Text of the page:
Glycemic Index and Eating Practices of Hispanic and African American Children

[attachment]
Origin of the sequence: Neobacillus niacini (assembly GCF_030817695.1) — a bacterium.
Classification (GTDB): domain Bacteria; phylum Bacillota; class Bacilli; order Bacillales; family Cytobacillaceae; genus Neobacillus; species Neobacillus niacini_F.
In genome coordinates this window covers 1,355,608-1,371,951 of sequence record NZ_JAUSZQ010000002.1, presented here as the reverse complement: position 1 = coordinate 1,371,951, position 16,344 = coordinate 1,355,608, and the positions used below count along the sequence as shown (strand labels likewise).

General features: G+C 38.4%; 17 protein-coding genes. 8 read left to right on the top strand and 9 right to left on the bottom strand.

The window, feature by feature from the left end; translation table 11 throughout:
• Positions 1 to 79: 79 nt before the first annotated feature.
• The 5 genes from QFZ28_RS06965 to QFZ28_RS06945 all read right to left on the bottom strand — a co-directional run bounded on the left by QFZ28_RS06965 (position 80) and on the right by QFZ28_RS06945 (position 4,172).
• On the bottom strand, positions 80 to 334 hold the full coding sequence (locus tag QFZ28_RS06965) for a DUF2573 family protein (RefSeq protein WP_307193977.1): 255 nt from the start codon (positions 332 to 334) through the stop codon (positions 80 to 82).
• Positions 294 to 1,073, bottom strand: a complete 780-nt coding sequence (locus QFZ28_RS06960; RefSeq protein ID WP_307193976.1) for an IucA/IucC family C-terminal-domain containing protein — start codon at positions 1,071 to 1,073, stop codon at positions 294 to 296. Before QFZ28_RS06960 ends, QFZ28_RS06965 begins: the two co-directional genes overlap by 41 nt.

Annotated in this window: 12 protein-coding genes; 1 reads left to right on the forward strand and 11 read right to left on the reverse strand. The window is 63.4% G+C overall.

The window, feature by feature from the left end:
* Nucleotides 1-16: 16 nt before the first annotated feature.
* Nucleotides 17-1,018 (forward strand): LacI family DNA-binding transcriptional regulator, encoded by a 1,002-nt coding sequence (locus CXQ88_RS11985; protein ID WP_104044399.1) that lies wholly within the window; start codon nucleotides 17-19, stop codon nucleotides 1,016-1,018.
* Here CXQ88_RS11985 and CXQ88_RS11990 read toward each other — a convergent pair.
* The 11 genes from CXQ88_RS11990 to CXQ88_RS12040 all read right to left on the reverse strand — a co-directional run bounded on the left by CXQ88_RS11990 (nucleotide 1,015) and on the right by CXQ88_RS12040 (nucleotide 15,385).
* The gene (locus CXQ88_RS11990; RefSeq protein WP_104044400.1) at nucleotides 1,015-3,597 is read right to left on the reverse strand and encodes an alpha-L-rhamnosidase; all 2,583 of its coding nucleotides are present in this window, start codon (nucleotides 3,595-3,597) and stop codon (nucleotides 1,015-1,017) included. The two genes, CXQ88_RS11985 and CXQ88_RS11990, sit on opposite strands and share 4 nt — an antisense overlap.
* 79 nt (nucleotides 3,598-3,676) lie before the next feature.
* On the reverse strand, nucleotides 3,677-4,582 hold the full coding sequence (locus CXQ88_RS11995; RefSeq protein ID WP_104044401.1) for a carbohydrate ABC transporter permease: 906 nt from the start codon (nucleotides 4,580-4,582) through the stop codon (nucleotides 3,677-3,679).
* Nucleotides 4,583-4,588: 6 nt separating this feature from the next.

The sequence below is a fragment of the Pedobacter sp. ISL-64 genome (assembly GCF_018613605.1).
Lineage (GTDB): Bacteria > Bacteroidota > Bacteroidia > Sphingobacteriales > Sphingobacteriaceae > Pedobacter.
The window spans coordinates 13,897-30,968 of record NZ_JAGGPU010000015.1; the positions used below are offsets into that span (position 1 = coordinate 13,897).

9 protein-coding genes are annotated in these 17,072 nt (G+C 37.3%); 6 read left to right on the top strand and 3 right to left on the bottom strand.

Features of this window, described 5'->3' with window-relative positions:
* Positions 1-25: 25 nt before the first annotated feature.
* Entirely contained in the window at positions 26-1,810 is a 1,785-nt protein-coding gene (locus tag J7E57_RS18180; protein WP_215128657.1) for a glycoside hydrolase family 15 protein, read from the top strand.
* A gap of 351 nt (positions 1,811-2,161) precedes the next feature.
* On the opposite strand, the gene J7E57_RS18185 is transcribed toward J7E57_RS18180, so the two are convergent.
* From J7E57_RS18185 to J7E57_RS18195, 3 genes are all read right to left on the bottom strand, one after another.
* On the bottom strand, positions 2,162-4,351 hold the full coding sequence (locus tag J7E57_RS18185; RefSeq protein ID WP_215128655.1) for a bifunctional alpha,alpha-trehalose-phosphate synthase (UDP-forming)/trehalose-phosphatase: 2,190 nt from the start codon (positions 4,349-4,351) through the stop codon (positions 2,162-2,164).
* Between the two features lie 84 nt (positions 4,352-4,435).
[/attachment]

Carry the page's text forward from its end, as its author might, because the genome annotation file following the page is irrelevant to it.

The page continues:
Background/Purpose: Limited research has examined the association among food intake, glycemic index level, and weight status. This study aimed to identify the glycemic index of commonly reported foods and identified glycemic index of liked/disliked fruits and vegetables of Hispanic and African American children ages 9-14 who were primarily overweight. Methods: 47 children completed Eating Habit Survey 17-item instrument assessing daily eating habits. Five items from this survey were used in this study. These items assessed commonly consumed foods by participants when they wake up and before they went to bed, and their favorite/disliked fruits and vegetables. Demographic Survey Instrument included questions regarding age, ethnicity, etc. Glycemic Index levels were measured using the Harvard Medical School chart (Harvard Health Publishing. Glycemic index for 60 foods - Harvard Health., 2015). Results indicated that foods higher in glycemic index levels were most commonly consumed for breakfast and before bedtime. However, participant’s reported favorite/disliked fruits and vegetables were low in glycemic index levels. Discussion: Nutrition interventions targeting Hispanic and African American youth must consider teaching them low glycemic food options for breakfast and bedtime. Acknowledge: This study is funded through the United States Department of Agriculture and United Health Foundation.